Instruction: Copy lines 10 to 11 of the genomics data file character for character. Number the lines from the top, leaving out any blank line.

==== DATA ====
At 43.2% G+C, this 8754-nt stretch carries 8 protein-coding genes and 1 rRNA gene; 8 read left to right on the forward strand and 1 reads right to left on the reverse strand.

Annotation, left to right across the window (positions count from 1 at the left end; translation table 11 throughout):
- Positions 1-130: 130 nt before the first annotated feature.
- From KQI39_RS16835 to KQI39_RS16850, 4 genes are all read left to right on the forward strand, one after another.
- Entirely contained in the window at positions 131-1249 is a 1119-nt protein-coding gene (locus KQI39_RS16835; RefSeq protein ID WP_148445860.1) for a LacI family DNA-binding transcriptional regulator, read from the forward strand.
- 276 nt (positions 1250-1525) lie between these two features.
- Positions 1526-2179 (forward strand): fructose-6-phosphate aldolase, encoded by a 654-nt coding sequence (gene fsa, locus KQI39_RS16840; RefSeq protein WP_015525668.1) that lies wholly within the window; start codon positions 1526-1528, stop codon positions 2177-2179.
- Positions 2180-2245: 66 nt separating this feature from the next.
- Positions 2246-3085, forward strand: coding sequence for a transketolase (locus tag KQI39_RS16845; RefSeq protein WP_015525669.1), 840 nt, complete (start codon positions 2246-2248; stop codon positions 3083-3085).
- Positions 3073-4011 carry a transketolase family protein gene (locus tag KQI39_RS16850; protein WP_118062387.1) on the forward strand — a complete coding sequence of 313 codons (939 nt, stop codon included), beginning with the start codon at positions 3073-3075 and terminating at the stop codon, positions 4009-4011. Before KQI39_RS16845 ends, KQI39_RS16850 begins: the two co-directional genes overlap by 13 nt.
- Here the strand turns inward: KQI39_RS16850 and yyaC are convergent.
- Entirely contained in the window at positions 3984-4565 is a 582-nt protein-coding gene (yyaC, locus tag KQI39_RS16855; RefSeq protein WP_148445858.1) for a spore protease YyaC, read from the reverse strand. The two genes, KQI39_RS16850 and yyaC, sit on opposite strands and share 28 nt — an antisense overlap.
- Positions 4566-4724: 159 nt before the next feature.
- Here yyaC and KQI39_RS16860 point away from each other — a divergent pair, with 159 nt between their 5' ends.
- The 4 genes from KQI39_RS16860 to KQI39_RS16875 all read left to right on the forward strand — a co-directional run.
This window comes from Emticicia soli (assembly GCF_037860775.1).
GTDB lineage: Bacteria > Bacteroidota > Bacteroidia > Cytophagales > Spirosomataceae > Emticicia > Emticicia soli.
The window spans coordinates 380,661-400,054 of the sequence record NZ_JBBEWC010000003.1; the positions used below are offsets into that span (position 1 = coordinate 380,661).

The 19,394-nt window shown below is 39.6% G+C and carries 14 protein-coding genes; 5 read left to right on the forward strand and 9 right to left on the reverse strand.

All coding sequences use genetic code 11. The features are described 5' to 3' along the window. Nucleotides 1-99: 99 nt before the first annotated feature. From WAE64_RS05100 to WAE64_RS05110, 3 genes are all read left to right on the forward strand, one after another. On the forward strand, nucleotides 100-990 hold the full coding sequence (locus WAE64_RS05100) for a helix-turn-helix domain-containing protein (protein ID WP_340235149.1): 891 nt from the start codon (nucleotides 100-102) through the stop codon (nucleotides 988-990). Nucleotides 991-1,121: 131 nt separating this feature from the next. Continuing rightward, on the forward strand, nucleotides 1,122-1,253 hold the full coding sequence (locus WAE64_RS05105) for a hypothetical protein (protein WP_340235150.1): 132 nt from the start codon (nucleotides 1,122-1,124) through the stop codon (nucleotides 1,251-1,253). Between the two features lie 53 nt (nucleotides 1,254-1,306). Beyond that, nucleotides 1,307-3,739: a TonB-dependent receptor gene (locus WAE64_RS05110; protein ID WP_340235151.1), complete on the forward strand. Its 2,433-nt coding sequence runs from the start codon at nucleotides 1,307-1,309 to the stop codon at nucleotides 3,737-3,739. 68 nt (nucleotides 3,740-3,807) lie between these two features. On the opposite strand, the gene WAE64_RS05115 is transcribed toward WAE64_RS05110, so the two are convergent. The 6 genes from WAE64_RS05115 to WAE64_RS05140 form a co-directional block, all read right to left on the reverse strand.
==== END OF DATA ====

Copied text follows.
- Positions 3073-4011 carry a transketolase family protein gene (locus tag KQI39_RS16850; protein WP_118062387.1) on the forward strand — a complete coding sequence of 313 codons (939 nt, stop codon included), beginning with the start codon at positions 3073-3075 and terminating at the stop codon, positions 4009-4011. Before KQI39_RS16845 ends, KQI39_RS16850 begins: the two co-directional genes overlap by 13 nt.
- Here the strand turns inward: KQI39_RS16850 and yyaC are convergent.